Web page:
For portions of the Midwest and the Northeast, the current cool weather pattern will have staying power through the third week of August.
No heat waves are forecast through the middle of the month from the Upper Midwest to the Northeast. While the pattern will have some warm and humid days, they will tend to be brief. The pattern will make working outdoors more enjoyable and less risky.
Unheated backyard pools may get a little chilly, but many people will still be able to enjoy some warm weather at the beach or swimming pool.
High temperatures will generally range from the middle 70s to the middle 80s in the major cities and on the beaches with highs close to 70 at times in the mountains.
Air conditioning will still be needed during some daytime hours in the big cities and urban areas, and some of the nights will be muggy.
Heat will continue over Texas and much of the South Central states, while expanding to part of Deep South.
A zone of frequent rain will continue along the boundary between the southern heat and northern tier coolness. This area is likely to reach from parts of the central Plains to the interior South and southern mid-Atlantic.
Wet weather has and will continue play a role in mitigating temperatures.
The pattern will prevent tropical storms or hurricanes from turning northward along the Atlantic coast and the northern Gulf Coast but could drive some moisture into South Texas.
While solar summer, the three months of the year with the highest sun angle, came to an end on Aug. 6, officially summer does not end until Sept. 22. The warmest three months of the year, meteorological summer, continues through the end of August.
A dip in steering level winds, known as the jet stream will continue to push wave after wave of cool air from the northern Plains to the Midwest, New England and mid-Atlantic through the middle of August.
A couple of weeks ago, there was some indication that the cool pattern and southward dip in the jet stream would focus more over the Midwest after a week or two of cool air reaching the East. The latest indications are that cool weather will continue to be more far-reaching and longer-lasting in the East.
There is still the potential for persistent warm and humid conditions to build in from the Atlantic Ocean later in the month into the first part of September. However, lengthening nights and lower sun angle would take the edge off this heat, translating to nothing like what occurred over a broad area during the middle of July.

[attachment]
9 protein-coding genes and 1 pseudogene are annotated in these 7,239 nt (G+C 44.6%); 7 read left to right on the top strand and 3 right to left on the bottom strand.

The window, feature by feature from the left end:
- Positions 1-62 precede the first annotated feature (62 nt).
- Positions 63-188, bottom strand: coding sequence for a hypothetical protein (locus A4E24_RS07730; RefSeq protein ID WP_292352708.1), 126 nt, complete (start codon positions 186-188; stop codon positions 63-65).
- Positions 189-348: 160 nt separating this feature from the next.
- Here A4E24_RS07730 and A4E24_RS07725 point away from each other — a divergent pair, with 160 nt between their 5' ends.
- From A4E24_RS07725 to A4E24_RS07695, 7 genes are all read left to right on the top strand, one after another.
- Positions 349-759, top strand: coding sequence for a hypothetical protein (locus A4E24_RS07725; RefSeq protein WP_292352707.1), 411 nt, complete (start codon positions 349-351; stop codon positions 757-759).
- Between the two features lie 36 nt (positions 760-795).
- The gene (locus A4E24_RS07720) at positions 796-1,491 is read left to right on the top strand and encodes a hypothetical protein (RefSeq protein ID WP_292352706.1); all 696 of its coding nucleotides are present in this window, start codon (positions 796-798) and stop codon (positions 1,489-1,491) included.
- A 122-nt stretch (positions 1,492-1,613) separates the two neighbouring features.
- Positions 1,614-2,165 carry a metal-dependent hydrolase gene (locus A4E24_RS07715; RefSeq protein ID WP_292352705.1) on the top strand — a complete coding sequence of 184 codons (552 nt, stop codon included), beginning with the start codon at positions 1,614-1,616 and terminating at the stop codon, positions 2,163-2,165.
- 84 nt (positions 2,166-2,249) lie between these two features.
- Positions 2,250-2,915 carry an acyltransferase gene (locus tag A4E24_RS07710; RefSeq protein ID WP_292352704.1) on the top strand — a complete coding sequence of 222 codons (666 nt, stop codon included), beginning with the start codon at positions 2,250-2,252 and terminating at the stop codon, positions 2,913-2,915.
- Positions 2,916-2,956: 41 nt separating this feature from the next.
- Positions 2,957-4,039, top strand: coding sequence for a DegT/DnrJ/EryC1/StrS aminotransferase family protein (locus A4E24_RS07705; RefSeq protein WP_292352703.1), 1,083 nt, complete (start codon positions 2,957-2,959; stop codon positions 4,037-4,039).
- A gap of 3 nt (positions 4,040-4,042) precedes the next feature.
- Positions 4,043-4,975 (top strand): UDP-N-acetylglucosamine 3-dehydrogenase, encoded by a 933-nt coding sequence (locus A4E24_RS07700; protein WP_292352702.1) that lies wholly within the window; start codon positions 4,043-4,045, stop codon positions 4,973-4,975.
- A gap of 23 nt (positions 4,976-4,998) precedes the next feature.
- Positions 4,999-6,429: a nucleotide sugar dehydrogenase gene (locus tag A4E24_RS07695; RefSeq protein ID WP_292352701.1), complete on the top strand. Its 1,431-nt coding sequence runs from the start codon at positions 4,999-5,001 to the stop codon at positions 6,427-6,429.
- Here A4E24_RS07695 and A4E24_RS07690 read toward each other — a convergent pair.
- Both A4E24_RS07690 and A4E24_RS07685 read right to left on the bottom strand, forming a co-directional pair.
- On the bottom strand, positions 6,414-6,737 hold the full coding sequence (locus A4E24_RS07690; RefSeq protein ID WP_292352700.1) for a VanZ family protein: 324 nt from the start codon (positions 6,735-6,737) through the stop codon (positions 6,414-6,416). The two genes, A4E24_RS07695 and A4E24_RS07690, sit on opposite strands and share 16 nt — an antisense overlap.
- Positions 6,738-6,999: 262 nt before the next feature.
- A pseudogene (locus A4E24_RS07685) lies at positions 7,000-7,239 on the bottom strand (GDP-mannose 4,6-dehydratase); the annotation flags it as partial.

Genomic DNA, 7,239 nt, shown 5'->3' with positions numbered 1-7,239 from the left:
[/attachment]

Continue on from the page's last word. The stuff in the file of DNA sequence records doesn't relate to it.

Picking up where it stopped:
The frequent cool weather pattern is likely to continue over much of the Midwest moving forward into September.
A developing tropical storm, moving just north of the large islands of the Caribbean, will take aim at the Bahamas and southern Florida into this weekend.
Regions dealing with Zika-carrying mosquitoes could have another threat to monitor as tropical activity picks up this season.
Following a tropical storm threat in the Bahamas and Florida into this weekend, an uptick in tropical systems will continue for the next six to eight weeks.
On the heels of deadly Typhoon Mindulle, Japan is bracing for another threat from Typhoon Lionrock next week.
A deadly earthquake struck central Italy at 3:36 a.m. local time on Wednesday with tremors felt as far away as the capital city of Rome.
Multiple tornadoes touched down across Indiana and Ohio on Wednesday, one of which flattened a Starbucks in the town of Kokomo, Indiana.
Sturtevant, IN (2001)
A tornado 3 miles north-northwest of town. The tornado destroyed a hay barn with a horse trailer pushed out the back of the barn. A power pole was snapped off and wires were downed near Old Highway 11. A speed trailer near Highway 11 and I-94 was destroyed. Large barricades were lifted from the south side of Highway 11 and moved to the north side. Total losses exceeded $30,000. The path length of the tornado was 3 miles.
Washington, D.C. (1814)
Tornado struck part of Washington, D.C., killing many British soldiers who were burning the capitol.
South Carolina (1885)
Hurricane struck SC; $1.3 million damage at Charleston with many fatalities.